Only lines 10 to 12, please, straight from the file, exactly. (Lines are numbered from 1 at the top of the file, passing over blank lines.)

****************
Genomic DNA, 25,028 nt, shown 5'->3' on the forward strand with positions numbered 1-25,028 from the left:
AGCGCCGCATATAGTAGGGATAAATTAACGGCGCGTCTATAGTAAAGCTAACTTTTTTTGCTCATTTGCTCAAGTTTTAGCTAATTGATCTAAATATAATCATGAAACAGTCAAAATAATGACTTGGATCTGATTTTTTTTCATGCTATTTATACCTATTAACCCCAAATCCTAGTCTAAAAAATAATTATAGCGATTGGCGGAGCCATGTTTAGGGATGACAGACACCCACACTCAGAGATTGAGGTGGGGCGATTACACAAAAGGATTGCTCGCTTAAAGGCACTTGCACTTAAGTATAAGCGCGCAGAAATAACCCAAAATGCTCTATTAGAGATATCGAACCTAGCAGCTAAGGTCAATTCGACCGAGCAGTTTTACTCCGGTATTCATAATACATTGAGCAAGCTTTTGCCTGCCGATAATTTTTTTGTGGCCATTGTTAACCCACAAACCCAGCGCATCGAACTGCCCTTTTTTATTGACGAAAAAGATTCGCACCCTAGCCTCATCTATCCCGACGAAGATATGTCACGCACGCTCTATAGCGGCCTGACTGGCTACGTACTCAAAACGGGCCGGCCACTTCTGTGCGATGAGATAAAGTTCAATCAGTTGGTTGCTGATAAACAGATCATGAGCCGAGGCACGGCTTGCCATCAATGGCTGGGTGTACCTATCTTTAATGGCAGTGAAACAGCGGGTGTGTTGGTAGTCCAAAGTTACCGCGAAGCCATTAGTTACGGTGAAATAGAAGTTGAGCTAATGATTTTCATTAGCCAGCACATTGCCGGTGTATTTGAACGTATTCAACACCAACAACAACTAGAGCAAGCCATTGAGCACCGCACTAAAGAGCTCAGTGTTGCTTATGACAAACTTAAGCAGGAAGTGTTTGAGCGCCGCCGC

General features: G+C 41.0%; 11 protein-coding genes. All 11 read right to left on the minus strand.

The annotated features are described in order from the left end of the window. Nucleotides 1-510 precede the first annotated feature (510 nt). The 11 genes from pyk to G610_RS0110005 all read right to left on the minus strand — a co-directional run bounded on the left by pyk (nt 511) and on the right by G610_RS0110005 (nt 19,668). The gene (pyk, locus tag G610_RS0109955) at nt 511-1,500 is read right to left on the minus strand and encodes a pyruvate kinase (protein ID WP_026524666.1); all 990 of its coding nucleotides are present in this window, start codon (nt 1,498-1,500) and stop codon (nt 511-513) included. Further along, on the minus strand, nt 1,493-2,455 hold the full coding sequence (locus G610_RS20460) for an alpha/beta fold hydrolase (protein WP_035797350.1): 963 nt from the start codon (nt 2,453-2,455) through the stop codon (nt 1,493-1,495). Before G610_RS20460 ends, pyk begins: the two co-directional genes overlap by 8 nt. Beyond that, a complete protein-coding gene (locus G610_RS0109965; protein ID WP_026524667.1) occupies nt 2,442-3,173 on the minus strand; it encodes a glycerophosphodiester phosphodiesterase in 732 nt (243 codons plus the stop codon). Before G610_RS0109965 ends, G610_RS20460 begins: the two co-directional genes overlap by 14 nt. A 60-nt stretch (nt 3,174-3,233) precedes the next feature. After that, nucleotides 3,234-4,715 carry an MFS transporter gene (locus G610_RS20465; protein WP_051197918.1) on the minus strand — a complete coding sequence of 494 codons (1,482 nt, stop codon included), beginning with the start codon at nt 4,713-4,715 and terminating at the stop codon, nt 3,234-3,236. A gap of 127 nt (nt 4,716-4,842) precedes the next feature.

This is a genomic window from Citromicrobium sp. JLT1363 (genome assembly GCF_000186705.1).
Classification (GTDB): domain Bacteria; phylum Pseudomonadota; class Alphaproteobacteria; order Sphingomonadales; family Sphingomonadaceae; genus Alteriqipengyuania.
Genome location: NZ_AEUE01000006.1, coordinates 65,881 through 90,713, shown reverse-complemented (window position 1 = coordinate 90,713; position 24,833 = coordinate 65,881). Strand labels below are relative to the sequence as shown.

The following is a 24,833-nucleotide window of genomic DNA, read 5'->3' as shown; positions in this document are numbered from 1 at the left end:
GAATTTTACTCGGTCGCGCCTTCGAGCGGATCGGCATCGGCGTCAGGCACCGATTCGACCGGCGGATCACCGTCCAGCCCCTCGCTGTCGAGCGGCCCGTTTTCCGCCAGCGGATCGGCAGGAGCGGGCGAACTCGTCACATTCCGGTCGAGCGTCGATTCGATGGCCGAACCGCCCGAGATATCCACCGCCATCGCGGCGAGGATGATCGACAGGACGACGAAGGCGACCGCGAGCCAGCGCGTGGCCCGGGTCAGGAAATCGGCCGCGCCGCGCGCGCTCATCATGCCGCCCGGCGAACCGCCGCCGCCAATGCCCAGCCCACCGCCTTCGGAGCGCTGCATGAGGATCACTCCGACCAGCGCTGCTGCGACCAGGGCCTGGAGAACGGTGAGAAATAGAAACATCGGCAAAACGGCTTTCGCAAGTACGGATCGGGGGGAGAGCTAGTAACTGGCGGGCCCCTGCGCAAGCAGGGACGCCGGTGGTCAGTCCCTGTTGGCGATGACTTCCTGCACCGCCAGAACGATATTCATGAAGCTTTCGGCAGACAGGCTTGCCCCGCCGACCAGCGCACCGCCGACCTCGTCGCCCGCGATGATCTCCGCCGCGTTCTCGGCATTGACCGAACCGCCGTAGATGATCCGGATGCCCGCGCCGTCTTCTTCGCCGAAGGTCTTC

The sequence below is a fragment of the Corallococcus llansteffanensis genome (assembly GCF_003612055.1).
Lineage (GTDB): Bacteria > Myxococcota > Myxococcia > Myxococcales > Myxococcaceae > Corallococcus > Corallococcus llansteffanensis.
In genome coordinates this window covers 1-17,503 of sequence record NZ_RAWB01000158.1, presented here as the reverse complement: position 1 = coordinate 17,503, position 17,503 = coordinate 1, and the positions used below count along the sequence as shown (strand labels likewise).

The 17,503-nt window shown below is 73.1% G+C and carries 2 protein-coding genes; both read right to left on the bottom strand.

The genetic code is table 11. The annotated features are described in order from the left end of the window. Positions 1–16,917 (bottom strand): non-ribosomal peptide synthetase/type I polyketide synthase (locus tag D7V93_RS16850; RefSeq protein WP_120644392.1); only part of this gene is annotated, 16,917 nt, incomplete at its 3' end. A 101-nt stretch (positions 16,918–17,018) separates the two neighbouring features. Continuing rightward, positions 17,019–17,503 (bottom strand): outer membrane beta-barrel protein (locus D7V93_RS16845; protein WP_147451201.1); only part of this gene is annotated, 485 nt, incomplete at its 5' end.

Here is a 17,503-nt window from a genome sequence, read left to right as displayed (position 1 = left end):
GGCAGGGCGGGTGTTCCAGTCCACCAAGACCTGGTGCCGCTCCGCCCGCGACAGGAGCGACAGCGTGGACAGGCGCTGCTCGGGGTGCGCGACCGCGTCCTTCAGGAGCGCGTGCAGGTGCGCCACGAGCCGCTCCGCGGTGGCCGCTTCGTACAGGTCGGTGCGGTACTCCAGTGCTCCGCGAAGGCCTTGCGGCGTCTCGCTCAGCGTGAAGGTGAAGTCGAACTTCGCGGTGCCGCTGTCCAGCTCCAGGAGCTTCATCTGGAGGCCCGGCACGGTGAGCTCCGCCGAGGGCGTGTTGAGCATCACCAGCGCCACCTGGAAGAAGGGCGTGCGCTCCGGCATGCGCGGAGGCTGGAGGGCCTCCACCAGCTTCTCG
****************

The sequence below is a fragment of the Corallococcus llansteffanensis genome (assembly GCF_003612055.1).
Lineage (GTDB): Bacteria > Myxococcota > Myxococcia > Myxococcales > Myxococcaceae > Corallococcus > Corallococcus llansteffanensis.
In genome coordinates this window covers 1-17,503 of sequence record NZ_RAWB01000158.1, presented here as the reverse complement: position 1 = coordinate 17,503, position 17,503 = coordinate 1, and the positions used below count along the sequence as shown (strand labels likewise).